October 31, 2013
ED Tariff Unit
California Public Utilities Commission
505 Van Ness Avenue, 4th Floor
San Francisco, CA 94102
Submitted electronically to EDtariffunit@cpuc.ca.gov
Subject: Récolte Energy’s Protest of PG&E Advice 4305-E Filing
Dear Energy Division Tariff Unit:
Récolte Energy (Récolte) hereby submits the following protest in response to PG&E’s Advice 4305-E Filing, dated October 21, 2013, based on the following three concerns:
1. Definition of “adjacent”
2. Method of computing proportionate allocation for each billing period
3. Effective Date of PG&E’s Advice 4305-E Filing
1. Definition of “adjacent”
In anticipation of a tariff enabling load aggregation becoming imminently available, Récolte spoke to PG&E to determine whether a particular customer would qualify for load aggregation, given the tariff’s eligibility requirements.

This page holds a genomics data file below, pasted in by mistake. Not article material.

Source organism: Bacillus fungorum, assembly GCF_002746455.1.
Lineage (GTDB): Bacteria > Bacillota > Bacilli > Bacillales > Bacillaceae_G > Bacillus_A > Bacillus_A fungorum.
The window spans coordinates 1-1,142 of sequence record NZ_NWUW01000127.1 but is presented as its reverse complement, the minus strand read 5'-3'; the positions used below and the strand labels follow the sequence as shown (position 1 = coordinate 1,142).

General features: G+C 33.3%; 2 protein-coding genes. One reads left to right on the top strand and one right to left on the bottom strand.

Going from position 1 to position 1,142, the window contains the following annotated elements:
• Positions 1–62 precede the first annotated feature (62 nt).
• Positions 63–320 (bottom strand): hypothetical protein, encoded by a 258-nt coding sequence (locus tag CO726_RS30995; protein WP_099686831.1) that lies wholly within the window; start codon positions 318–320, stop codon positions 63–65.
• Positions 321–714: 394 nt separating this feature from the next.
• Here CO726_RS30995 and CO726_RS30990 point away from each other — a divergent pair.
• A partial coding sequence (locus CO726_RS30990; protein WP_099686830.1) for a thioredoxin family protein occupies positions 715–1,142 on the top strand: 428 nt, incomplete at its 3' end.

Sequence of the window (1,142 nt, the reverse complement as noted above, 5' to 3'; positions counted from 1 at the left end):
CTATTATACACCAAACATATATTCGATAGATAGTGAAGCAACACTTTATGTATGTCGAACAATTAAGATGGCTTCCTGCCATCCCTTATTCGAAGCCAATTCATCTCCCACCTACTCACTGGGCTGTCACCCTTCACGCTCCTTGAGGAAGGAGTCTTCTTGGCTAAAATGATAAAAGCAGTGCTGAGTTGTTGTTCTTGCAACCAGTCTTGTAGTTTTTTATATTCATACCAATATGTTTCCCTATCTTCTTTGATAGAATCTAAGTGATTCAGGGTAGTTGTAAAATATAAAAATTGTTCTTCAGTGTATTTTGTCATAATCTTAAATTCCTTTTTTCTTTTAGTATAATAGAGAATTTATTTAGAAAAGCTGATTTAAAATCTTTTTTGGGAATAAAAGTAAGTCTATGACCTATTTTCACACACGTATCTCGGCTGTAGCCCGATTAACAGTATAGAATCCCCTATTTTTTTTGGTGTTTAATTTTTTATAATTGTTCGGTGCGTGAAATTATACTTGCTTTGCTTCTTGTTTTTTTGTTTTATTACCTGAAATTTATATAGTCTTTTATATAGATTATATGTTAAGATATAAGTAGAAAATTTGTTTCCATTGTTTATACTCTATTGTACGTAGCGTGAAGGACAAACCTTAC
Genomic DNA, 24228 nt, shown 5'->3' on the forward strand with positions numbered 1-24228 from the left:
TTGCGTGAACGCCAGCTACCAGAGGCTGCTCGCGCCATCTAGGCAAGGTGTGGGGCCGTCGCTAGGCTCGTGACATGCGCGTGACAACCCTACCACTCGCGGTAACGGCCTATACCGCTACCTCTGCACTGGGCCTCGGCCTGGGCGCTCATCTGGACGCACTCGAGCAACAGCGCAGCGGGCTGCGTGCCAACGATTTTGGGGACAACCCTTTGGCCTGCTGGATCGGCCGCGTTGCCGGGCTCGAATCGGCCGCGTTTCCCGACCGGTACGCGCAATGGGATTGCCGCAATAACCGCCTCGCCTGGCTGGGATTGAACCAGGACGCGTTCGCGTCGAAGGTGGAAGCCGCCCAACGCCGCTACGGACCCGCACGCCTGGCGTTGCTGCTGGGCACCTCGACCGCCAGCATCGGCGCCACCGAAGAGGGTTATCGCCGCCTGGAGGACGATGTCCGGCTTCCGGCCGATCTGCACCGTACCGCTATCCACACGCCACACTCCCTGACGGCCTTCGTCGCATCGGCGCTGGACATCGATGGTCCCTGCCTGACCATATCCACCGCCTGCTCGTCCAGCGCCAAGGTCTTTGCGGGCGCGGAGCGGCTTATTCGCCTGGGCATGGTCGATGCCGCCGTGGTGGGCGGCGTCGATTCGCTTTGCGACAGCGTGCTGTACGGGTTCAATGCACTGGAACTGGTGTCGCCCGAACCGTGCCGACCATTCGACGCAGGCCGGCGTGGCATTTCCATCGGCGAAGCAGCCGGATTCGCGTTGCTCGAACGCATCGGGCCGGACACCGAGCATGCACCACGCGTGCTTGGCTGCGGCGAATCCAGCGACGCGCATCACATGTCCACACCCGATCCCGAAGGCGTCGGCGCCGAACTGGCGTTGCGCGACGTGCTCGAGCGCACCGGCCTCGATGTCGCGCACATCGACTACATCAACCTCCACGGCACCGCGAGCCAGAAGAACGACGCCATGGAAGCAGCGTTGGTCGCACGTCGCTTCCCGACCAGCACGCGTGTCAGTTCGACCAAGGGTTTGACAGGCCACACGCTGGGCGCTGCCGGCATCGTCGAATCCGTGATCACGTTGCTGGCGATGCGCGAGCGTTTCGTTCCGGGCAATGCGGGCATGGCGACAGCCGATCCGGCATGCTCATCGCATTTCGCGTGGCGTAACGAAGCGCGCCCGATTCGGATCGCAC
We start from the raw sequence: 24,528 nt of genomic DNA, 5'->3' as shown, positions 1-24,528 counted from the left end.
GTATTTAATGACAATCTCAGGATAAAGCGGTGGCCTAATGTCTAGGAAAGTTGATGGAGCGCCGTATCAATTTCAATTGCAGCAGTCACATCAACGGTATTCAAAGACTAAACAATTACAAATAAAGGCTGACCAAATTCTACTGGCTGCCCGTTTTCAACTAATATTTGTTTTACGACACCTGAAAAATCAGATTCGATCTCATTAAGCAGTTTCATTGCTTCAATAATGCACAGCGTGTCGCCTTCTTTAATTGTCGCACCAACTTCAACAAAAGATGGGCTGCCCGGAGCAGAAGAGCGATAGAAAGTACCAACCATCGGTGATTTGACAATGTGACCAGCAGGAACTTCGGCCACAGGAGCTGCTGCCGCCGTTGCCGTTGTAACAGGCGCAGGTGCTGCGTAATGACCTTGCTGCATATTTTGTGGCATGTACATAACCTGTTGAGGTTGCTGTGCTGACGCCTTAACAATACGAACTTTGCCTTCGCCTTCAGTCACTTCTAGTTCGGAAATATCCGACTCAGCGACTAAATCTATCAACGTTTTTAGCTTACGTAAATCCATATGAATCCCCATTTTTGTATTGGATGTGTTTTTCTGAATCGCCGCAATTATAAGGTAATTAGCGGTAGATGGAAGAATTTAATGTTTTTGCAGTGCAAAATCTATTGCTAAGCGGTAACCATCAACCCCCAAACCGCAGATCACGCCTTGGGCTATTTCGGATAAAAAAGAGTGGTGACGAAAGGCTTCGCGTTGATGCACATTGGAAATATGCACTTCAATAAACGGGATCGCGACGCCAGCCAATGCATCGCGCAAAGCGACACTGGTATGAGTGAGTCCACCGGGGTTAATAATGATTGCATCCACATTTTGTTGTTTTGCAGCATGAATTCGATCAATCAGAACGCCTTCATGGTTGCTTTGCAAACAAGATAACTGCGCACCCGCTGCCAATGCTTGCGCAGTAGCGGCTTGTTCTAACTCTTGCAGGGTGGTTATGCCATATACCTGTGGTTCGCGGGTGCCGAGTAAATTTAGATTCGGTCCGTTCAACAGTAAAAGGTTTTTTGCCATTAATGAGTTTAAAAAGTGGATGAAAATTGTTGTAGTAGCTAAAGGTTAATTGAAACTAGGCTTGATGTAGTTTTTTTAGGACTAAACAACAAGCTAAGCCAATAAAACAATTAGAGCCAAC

During this discussion, PG&E made clear that it is defining the term “adjacent” to mean immediately adjacent, rather than near. According to PG&E, if there are three parcels A, B, and C, and A abuts B, and B abuts C, but A and C are separated by B, then the loads of meters on A and B can be aggregated to be offset by generation on A, but the loads of meters on C cannot.
PG&E’s interpretation is not supported by the intent of SB 594, nor by the text in PU Code Section 2827 (h) (4) (A) on Applicability and eligibility, which reads:
An eligible customer-generator with multiple meters may elect to aggregate the electrical load of the meters located on the property where the renewable electrical generation facility is located and on all property adjacent or contiguous to the property on which the renewable electrical generation facility is located, if those properties are solely owned, leased, or rented by the eligible customer-generator.